Medical Retirement for Disabled Federal Workers: Transfinite Cardinals

It is a concept invented in order to avoid the inherently problematic implications of the “infinite”; yet, it clearly means that it is “not finite”. It is meant to avoid a type of exclusive disjunctive and attempts to equivocate and obfuscate, implying that it somehow goes beyond the finite but refuses to become embroiled in the complexities of the infinite, thereby allowing for a compromise by remaining forever in the limbo of mathematical purgatory.

Such conceptual word-games save us for a time; and, sometimes, time is what is needed. Thus, for universes of pure theoretical constructs, where application has little or no impact upon the reality of life, conceptual language games can be daily engaged and walked away from, without any practical consequences. It is, however, when theory intersects with reality, that qualitative reverberations become felt, as in the application of theoretical physics upon the pragmatic application of nuclear fusion.

Advancing from Thought to Action

Advancing from Thought to Action

For the everyday Federal and Postal Worker, the theoretical existence of Federal Disability Retirement benefits, whether one is under FERS or CSRS, is likened to transfinite cardinals: until the intersection between thought and action occurs, it remains safely in the universe of theory, mind, and limbo; but when the reality of a medical condition hits upon the physical universe of the real, and impacts the Federal or Postal employee’s ability/inability to maneuver through the employment sector because of physical limitations or psychiatric obstacles imposed by the medical condition, then one must reach beyond the theoretical and take pragmatic steps of prudent applicability.

Like boilerplate legalese in multi-paginated contractual agreements, theoretical constructs exist for potential applications in the real universe.

Federal Disability Retirement benefits remain in existence for all Federal and Postal employees, and must be accessed by submitting an application to the U.S. Office of Personnel Management. It is like the Platonic Ideas of Greek philosophy “out there” in the ethereal universe, but of no consequence but for ivory tower constituents. And like transfinite cardinals, Federal Employee Disability Retirement benefits remain in a parallel universe of theoretical constructs, until that time when a particular Federal or Postal employee accesses the need to ignite the fuse of pragmatic intentions.

Sincerely,

Robert R. McGill, Esquire

 

 

CSRS & FERS Medical Disability Retirement: Development

Aristotle speaks often in terms of the spectrum between potentialities and actualization, revealing the philosophical concerns surrounding man’s ability to discern reality from appearances, scientific certitude as distinguished from mere opinions; and, in the end, the capacity to bifurcate truth from falsity. As Pre-Socratic philosophy brought out the problems of an ever-changing world, with Heraclitus and Parmenides as two classic examples of the focus of inquiry, so the underlying and common thread remains even with us today: How, in an ever-changing universe, do we attain some semblance of static certainty?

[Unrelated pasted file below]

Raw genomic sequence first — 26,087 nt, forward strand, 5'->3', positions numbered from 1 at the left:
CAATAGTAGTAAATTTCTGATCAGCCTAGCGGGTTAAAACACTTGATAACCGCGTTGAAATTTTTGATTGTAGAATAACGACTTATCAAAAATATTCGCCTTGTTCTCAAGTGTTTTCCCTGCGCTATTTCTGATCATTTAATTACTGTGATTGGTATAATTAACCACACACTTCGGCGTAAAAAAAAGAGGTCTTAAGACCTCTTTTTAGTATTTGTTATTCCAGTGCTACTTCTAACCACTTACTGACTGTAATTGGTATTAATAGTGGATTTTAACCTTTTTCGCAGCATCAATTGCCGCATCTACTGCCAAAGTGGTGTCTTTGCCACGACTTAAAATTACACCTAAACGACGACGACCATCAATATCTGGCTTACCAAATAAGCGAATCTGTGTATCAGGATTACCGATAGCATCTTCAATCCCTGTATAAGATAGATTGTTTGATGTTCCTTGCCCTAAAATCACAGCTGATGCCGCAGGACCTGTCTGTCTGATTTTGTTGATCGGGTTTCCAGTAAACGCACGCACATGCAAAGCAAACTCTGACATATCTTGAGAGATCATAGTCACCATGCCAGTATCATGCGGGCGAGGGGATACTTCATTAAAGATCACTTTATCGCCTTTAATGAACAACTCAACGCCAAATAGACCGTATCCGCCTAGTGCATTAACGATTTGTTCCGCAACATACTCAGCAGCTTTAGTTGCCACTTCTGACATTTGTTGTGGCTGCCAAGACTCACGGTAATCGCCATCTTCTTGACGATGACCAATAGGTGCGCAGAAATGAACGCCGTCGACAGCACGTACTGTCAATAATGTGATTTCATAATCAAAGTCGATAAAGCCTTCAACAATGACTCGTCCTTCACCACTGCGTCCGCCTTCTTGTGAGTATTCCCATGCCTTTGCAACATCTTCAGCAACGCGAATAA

Anxiety during the development or waiting periods

Anxiety and stress during the development or waiting periods.

Medical conditions tend to bring to the fore a sudden change which is not merely problematic, but impacting upon all sectors and areas of one’s life. The quietude of the normal and mundane is suddenly turned upside down; that which we relied upon, and for which we worked so hard to achieve, are all suddenly in a state of disarray and disruption.

As certainty is the harbinger of security, so constant flux remains the loosened bolt which potentially unhinges such security. That is why, for Federal and Postal employees who are in the “development” stage of either preparing, formulating or in the process of filing for Federal Disability Retirement benefits through the U.S. Office of Personnel Management, whether under FERS or CSRS or, in the long and arduous “waiting” stage in anticipation of a decision to be rendered by OPM, a constant sense of anxiety and angst prevails, precisely because the lack of certitude in bringing about stability is presently ever-pervasive in one’s thoughts. Perspectives are important in the quest for truth.

Both Plato and Aristotle recognized the subjective factor of perceptual idiosyncrasies amongst species.  Development of a case for Federal and Postal Workers who are filing for Federal Disability Retirement benefits, will continue to remain in a state of flux, uncertainty, and insecurity. And like the metaphorical river into which Heraclitus walks, revealing the constancy of change and stream of flux, until a decision is rendered by OPM, life remains a metaphor for development into the unknown.

Sincerely,

Robert R. McGill, Esquire

 

Medical Retirement for Federal Workers: The Jump from Thought to Action

There is a wide chasm between thought and action; and, while many can deceive one’s self by remaining mired in the activity of thought, it is the gauge of the objective, physical world which validates the efficacy and resulting consequences of one’s actions, which makes for determination of accomplishment and completion.  The proverbial “dreamer” who never transitions from the creativity of thoughtful contemplation to actualization of ingenious ideas and proposed intellectual discoveries, remains stuck in the netherworld of potentiality, never to move beyond the mysterious quietude of one’s own mind.

For Federal and Postal employees who suffer from a medical condition, such that the medical condition has impacted one’s ability to perform the essential elements of one’s job, remaining forever in thought-mode as opposed to action-orientation, keeps one in the hostile environment of avoiding multiple pitfalls and minefields of delay, procrastination, and potential adversity from one’s supervisors, coworkers and agency heads.

Whether under FERS or CSRS, the Federal or Postal employee with a medical condition which is impacting the ability to continue in the job, should consider the giant step from thought to action, and reflect upon the benefits of a Federal Disability Retirement submission, ultimately to be decided by the U.S. Office of Personnel Management.